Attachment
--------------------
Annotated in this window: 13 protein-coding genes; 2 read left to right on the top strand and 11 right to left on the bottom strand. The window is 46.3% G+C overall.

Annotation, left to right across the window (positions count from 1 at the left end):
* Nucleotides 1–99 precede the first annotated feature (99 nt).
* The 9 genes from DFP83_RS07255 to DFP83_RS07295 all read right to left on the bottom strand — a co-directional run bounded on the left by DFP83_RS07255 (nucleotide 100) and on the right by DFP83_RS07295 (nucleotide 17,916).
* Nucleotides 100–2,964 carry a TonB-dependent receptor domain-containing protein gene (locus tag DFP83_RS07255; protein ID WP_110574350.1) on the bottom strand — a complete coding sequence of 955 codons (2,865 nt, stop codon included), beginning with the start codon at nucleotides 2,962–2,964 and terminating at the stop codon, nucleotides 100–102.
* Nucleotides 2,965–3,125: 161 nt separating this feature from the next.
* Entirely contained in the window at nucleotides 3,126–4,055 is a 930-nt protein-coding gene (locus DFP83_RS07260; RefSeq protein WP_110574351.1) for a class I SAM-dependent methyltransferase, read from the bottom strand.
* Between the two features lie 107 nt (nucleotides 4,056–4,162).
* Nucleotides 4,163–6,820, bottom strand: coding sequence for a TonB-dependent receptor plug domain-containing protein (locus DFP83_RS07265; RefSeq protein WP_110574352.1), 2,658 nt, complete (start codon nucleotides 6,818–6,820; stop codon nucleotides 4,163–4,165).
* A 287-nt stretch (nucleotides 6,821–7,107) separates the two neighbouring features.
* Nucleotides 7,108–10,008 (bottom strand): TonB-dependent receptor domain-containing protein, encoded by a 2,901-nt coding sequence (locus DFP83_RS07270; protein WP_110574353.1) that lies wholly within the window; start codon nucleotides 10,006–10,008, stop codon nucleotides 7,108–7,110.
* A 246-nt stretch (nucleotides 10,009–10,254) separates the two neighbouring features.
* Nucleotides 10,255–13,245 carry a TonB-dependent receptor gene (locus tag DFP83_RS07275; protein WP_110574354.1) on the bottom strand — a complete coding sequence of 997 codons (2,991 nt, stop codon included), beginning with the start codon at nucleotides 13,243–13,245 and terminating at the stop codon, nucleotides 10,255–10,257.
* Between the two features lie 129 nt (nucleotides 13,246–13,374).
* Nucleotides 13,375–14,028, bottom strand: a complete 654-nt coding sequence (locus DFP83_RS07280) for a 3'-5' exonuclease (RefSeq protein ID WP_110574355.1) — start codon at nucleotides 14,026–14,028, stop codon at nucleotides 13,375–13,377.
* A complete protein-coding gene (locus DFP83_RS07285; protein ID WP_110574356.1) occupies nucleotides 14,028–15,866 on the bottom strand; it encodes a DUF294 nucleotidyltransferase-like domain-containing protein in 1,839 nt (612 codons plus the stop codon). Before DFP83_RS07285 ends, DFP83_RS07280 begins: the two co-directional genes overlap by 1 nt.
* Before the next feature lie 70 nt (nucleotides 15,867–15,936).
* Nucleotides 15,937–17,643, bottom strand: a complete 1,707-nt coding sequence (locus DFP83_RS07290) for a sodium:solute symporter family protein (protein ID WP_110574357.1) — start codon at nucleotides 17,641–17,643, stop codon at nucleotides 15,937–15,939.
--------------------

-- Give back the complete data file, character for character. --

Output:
Annotated in this window: 13 protein-coding genes; 2 read left to right on the top strand and 11 right to left on the bottom strand. The window is 46.3% G+C overall.

Annotation, left to right across the window (positions count from 1 at the left end):
* Nucleotides 1–99 precede the first annotated feature (99 nt).
* The 9 genes from DFP83_RS07255 to DFP83_RS07295 all read right to left on the bottom strand — a co-directional run bounded on the left by DFP83_RS07255 (nucleotide 100) and on the right by DFP83_RS07295 (nucleotide 17,916).
* Nucleotides 100–2,964 carry a TonB-dependent receptor domain-containing protein gene (locus tag DFP83_RS07255; protein ID WP_110574350.1) on the bottom strand — a complete coding sequence of 955 codons (2,865 nt, stop codon included), beginning with the start codon at nucleotides 2,962–2,964 and terminating at the stop codon, nucleotides 100–102.
* Nucleotides 2,965–3,125: 161 nt separating this feature from the next.
* Entirely contained in the window at nucleotides 3,126–4,055 is a 930-nt protein-coding gene (locus DFP83_RS07260; RefSeq protein WP_110574351.1) for a class I SAM-dependent methyltransferase, read from the bottom strand.
* Between the two features lie 107 nt (nucleotides 4,056–4,162).
* Nucleotides 4,163–6,820, bottom strand: coding sequence for a TonB-dependent receptor plug domain-containing protein (locus DFP83_RS07265; RefSeq protein WP_110574352.1), 2,658 nt, complete (start codon nucleotides 6,818–6,820; stop codon nucleotides 4,163–4,165).
* A 287-nt stretch (nucleotides 6,821–7,107) separates the two neighbouring features.
* Nucleotides 7,108–10,008 (bottom strand): TonB-dependent receptor domain-containing protein, encoded by a 2,901-nt coding sequence (locus DFP83_RS07270; protein WP_110574353.1) that lies wholly within the window; start codon nucleotides 10,006–10,008, stop codon nucleotides 7,108–7,110.
* A 246-nt stretch (nucleotides 10,009–10,254) separates the two neighbouring features.
* Nucleotides 10,255–13,245 carry a TonB-dependent receptor gene (locus tag DFP83_RS07275; protein WP_110574354.1) on the bottom strand — a complete coding sequence of 997 codons (2,991 nt, stop codon included), beginning with the start codon at nucleotides 13,243–13,245 and terminating at the stop codon, nucleotides 10,255–10,257.
* Between the two features lie 129 nt (nucleotides 13,246–13,374).
* Nucleotides 13,375–14,028, bottom strand: a complete 654-nt coding sequence (locus DFP83_RS07280) for a 3'-5' exonuclease (RefSeq protein ID WP_110574355.1) — start codon at nucleotides 14,026–14,028, stop codon at nucleotides 13,375–13,377.
* A complete protein-coding gene (locus DFP83_RS07285; protein ID WP_110574356.1) occupies nucleotides 14,028–15,866 on the bottom strand; it encodes a DUF294 nucleotidyltransferase-like domain-containing protein in 1,839 nt (612 codons plus the stop codon). Before DFP83_RS07285 ends, DFP83_RS07280 begins: the two co-directional genes overlap by 1 nt.
* Before the next feature lie 70 nt (nucleotides 15,867–15,936).
* Nucleotides 15,937–17,643, bottom strand: a complete 1,707-nt coding sequence (locus DFP83_RS07290) for a sodium:solute symporter family protein (protein ID WP_110574357.1) — start codon at nucleotides 17,641–17,643, stop codon at nucleotides 15,937–15,939.